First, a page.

FT. LEWIS, WASH. — A sniper shot Sgt. Joe Baumann on a Baghdad street in April 2005. The AK-47 round ripped through his midsection, ricocheted off his Kevlar vest and shredded his abdomen.
The bullet also ignited tracer rounds in the magazine on his belt, setting Baumann on fire.
Almost two years later, the 22-year-old California National Guard soldier from Petaluma, walks with a cane, suffers from back problems and has been diagnosed with post-traumatic stress disorder that keeps him from sleeping and holding a job.
These are times when we sacrifice the lives of servicemembers in ill-conceived, needless wars. Then we cheapen those sacrifices with trite, ostentatious slogans and media events that purport to "support the troops." But what happens when Sgt. Baumann returns home after his ordeal in Iraq?
The question pending before a military review board ... is whether to grant Baumann a military disability pension and healthcare or simply cut him an $8,000 check for his troubles. ...
In a preliminary ruling last month, the three-officer Physical Evaluation Board that is reviewing Baumann's case decided for the severance check, rating his disability at only 20% and characterizing his post-traumatic stress disorder as "anxiety disorder and depression."
If he accepted the $8,000, Baumann still would be eligible to apply for Veterans Affairs disability benefits. But VA benefits do not include retirement pay, family healthcare, and military post exchange and commissary privileges. In what many soldiers regard as the ultimate Catch-22, if he were accepted by the VA, he would have to pay the Army's $8,000 back.
Next time you encounter that "Support Our Troops" slogan, ask yourself what it really means. Who are our troops? Are they the young, inspiring, whole-bodied youth who make for good campaign ads and touching moments of television? Or are they also the mangled, broken people who return from these exercises in folly -- the ones who aren't so easy to make eye contact with?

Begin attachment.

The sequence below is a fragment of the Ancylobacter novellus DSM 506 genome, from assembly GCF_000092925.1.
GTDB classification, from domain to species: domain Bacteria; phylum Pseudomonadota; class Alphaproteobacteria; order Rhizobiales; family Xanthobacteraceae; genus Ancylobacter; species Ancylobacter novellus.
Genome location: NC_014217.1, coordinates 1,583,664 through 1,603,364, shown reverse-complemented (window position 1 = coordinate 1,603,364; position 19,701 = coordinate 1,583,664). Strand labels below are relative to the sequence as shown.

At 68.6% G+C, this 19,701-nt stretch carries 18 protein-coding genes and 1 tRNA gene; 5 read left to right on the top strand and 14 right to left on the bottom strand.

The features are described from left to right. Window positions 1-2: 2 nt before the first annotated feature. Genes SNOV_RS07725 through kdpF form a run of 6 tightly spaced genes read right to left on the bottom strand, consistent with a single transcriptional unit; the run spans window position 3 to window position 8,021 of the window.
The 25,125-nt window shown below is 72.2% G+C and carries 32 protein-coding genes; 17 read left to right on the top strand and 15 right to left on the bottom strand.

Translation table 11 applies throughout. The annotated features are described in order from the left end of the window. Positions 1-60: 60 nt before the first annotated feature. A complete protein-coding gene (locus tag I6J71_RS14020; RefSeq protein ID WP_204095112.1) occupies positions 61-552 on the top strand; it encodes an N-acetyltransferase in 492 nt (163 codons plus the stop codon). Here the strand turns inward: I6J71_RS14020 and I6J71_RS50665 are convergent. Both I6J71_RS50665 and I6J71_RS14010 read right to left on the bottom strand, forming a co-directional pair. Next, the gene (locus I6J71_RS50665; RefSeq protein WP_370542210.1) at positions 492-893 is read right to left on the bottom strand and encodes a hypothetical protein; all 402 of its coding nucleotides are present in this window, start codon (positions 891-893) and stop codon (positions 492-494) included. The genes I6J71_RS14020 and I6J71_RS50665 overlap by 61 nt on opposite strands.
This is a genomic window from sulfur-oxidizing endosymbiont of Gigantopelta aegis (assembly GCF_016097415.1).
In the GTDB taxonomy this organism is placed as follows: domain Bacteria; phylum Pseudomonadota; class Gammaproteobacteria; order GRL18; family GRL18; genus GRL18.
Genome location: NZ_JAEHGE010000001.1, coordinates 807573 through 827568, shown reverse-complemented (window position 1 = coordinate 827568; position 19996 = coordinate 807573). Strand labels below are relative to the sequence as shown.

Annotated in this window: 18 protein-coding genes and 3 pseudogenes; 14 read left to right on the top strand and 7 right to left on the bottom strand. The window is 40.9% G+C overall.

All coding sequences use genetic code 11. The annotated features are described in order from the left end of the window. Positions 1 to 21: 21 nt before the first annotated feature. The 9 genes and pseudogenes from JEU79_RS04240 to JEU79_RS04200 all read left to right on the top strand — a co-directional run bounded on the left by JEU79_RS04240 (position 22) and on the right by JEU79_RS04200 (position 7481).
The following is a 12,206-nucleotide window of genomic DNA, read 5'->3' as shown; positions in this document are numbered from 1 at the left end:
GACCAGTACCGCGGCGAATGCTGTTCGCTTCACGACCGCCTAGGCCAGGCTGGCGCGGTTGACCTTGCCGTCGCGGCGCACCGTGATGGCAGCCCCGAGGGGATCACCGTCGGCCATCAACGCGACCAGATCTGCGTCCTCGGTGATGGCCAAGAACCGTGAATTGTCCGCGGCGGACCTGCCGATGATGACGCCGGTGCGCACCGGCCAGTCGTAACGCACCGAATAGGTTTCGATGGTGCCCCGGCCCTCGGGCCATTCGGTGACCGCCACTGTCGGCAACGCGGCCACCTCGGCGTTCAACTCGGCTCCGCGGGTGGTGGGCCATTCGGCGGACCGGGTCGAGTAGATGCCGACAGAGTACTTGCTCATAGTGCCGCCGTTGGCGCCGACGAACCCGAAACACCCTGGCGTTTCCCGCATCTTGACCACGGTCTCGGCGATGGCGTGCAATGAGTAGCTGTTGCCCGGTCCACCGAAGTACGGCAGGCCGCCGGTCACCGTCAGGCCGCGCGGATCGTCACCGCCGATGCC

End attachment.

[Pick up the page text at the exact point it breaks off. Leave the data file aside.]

Stories like these, which deal with the federal government's bureaucratic masturbation or the even more horrific conditions at Walter Reed Medical Center, too often serve as the other bookend to a soldier's story. The bands play and the flags wave when we send our men and women off to kill, but our dead or wounded too often come home to coldness and silence.
And there's certainly precedence for what happens to the veterans who come home broken and then fall through the cracks. According to the National Coalition for Homeless Veterans:
The VA estimates that nearly 200,000 veterans are homeless on any given night. And nearly 400,000 experience homelessness over the course of a year. Conservatively, one out of every three homeless men ... has put on a uniform and served this country. According to the National Survey of Homeless Assistance Providers and Clients (U.S. Interagency Council on Homelessness and the Urban Institute, 1999), veterans account for 23% of all homeless people in America.
When I lived in Cleveland, my ex-wife was a case worker at a facility for homeless veterans. Almost all of the vets had addiction or mental health problems, and many of them had chosen to make mistakes that helped lead them to that facility. But there's little question that many of them developed their problems during the course of their military service. And there's no question that the military failed to adequately assist these folks after their discharges.
There are valid criticisms against the concept of serving in the military and fighting wars. There hasn't been a draft in decades; all the members of our military are volunteers. But there's no question that a government that can design a system to efficiently conquer lands and kill thousands of people has a fundamental moral responsibility to design and execute an equally efficient system to care for the people who volunteer for the fight.